At Krazy Jake's, chefs hand-batter fresh seafood and top juicy burgers with sauces made from house recipes. Anchoring the diverse menu, platters of fried haddock and chips or baked sea scallops in lemon-butter sauce sail toward the red horizon of steamed Maine lobster. Specialty burgers such as The 325-pound Shaq Burger #36 is topped with pounds of corned beef and sauerkraut, or a rotating burger of the month pile fresh ingredients onto 8 ounces of Black Angus beef or bison meat. Krazy Jake's also offers a full bar and seating for up to 140 patrons. From some of these counter seats, customers can catch the chefs whip up their sizzling entrees right before their eyes.
For special occasions, diners can enjoy Krazy Jakes's in house in the private dining room or have the mouthwatering entrees catered to special events.
In the warmer months, melting scoops of old-fashioned ice cream flavors, such as moose tracks and rum raisin, drip a path from Krazy Jake's outdoor takeout window to the picnic tables. Year-round, patrons cozy up indoors to vanquish the Super Hero's sundae, powered by vanilla ice cream, banana chunks, and caramelized Kryptonite.
Domino’s has been decorating dough canvases with flavorful sauces, an assortment of cheeses, and high-quality toppings that range from classic to unconventional since 1960. Domino’s dough is tossed daily and stretched by human hands, not by clumsy catapults and model airplanes flying in opposite directions. Treat friends to a tasteful feast by checking the online menu and crafting a custom masterpizza with Domino's wide range of ingredients. Famished diners too starved to choose their own toppings can select from Domino’s American Legends, featuring signature flavors from throughout the land. Pizzas such as the Pacific Veggie, Honolulu Hawaiian, or Wisconsin 6 Cheese impart all the delicious diversity of a road trip without the hassle of decoding an atlas. Nonpizza fare includes pastas, sandwiches, and breadsticks.
Using a wealth of fresh ingredients that includes choice cuts of beef, poultry, and seafood, The Villa Rose's culinary team whips up a menu of authentic, made-to-order Italian specialties. Items range from the chef’s italian chicken rolls and pan-seared scallops glazed with orange ginger sauce to shrimp and garlic linguine. Diners can choose from a hearty selection of of wines to wash down meals, which unfold in The Villa Rose's intimate dining room or a private room that accommodates receptions, weddings, and banquets of up to 175 guests.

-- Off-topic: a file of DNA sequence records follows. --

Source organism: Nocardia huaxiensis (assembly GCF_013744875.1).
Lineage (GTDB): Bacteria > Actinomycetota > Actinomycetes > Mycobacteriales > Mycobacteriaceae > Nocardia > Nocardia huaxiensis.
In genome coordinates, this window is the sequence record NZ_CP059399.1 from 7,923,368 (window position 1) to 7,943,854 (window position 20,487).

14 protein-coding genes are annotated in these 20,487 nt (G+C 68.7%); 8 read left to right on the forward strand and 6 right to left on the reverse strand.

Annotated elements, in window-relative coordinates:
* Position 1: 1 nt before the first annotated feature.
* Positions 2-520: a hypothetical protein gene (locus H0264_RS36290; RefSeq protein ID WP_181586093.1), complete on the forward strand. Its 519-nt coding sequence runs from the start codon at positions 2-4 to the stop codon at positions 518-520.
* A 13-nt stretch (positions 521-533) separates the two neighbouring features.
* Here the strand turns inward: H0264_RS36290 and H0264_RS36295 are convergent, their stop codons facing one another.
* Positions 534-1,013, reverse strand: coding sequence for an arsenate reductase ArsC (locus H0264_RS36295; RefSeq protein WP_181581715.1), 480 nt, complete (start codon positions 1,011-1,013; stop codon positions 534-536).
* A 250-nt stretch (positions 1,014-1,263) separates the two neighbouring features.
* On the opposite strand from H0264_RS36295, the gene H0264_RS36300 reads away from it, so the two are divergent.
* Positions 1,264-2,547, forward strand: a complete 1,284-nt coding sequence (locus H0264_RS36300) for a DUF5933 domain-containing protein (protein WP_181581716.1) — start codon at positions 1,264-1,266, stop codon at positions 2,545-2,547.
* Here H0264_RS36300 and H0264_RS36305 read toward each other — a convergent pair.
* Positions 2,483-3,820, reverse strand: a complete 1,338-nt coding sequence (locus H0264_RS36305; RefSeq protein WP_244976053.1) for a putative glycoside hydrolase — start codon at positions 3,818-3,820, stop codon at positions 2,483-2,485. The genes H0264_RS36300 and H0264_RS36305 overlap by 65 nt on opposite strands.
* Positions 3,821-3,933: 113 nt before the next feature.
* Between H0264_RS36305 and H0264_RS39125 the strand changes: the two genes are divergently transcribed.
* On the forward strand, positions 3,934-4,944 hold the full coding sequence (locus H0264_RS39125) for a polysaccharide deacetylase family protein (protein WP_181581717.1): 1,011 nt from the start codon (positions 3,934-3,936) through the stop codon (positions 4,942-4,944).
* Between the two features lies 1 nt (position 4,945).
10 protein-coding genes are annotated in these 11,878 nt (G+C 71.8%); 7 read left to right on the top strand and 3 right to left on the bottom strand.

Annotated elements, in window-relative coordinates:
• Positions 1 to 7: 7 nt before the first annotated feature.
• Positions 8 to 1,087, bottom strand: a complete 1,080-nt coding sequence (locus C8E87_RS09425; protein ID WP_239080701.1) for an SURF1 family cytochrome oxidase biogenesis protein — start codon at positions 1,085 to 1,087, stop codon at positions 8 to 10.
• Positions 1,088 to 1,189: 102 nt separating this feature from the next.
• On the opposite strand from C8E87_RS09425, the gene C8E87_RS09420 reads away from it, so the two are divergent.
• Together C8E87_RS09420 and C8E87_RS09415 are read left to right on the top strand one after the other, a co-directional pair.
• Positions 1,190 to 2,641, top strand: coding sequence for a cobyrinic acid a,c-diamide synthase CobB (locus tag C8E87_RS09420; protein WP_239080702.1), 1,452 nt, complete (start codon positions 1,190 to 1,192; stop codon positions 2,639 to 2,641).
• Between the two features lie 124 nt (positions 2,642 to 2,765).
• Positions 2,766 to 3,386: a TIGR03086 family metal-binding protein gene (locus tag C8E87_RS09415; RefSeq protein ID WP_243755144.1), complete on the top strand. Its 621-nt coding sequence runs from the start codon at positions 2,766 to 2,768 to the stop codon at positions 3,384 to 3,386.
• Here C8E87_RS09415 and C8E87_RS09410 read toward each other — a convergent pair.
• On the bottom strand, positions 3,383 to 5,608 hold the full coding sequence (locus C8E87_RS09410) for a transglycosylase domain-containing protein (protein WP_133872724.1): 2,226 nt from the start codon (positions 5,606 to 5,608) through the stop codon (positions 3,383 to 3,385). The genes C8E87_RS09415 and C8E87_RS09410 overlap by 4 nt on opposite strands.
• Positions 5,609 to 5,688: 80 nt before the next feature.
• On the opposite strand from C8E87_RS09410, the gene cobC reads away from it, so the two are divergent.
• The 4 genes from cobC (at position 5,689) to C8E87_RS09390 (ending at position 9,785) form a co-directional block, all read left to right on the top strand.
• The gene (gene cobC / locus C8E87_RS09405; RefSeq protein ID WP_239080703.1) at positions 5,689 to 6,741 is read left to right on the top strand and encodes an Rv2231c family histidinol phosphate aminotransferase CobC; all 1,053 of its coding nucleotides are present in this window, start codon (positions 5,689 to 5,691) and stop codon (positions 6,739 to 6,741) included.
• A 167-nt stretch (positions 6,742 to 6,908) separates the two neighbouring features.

The restaurant hosts events from live music to manicures courtesy of Accent Salon personnel. The lounge entices guests nightly with sports on high-definition flat-screen plasma televisions and lottery games such as the classic Buy This Numbered Card.
Chef Amelia Alves updates her family’s old recipes with new twists at Solmar Restaurant and Pub, where she sends both Portuguese and American classics from the kitchen to the dining room. Clams, shrimp, and lobster join grilled steaks and pork cutlets on the eclectic menu, which also features options for kids and favorites such as hamburgers and wraps. Diners pair their delicacies with draft foreign and domestic beers and a rotating selection of red and white wines.
Abruzzo Restaurant satisfies cravings for Italian cuisine with a collection of classic dishes in a relaxed environment. Clams Casino, crisply dressed in bacon and breadcrumbs ($6.95), leads the menu's appetizer brigade, gaining footholds in hunger just long enough to lead dining denizens to pizza groves and pasta-grazing grounds. House specialties skew toward chicken and veal dishes, with the lightly egg-battered chicken francaise enjoying a bath of white wine, lemon juice, and butter sauce ($13.45), while the tomato- and mozzarella-topped veal and eggplant parmigiana establishes a middle ground to quiet ordering dilemmas ($16.95). Meal medleys such as honey-bourbon-glazed chicken and baked stuffed shrimp, accompanied by pasta or potato, seamlessly marry land and sea, prompting some diners to consider growing fins to live an underwater lifestyle ($16.95).
Chef Lou left Johnson & Wales University with a culinary degree, but another 20 years of education lay ahead of him. At the Federal Hill Club, the Sheraton Hotel at Bradley, and Frigo's, he honed his cooking chops and gained an appreciation for both European and Southwestern flavors. Then, in 2006, with his culinary tastes firmly established and his apron freshly embroidered with "Entrepreneur," he branched out on his own. The result is Abudanza.
Lou's passions come through in his menu selections. A great deal of weight is placed on Central Europe—Italian pastas sing with homemade marinara sauce or oversized meatballs while french-boned lamb chops nod to the traditions of the great Francophiles. But Lou also digs his heels into American soil, rolling out a selection of burgers and Angus steaks. There are even moments where the two continents blend together like an edible Pangea—the Snakebite Pasta, for instance, where jalapenos and cheddar combine into a parmesan alfredo sauce.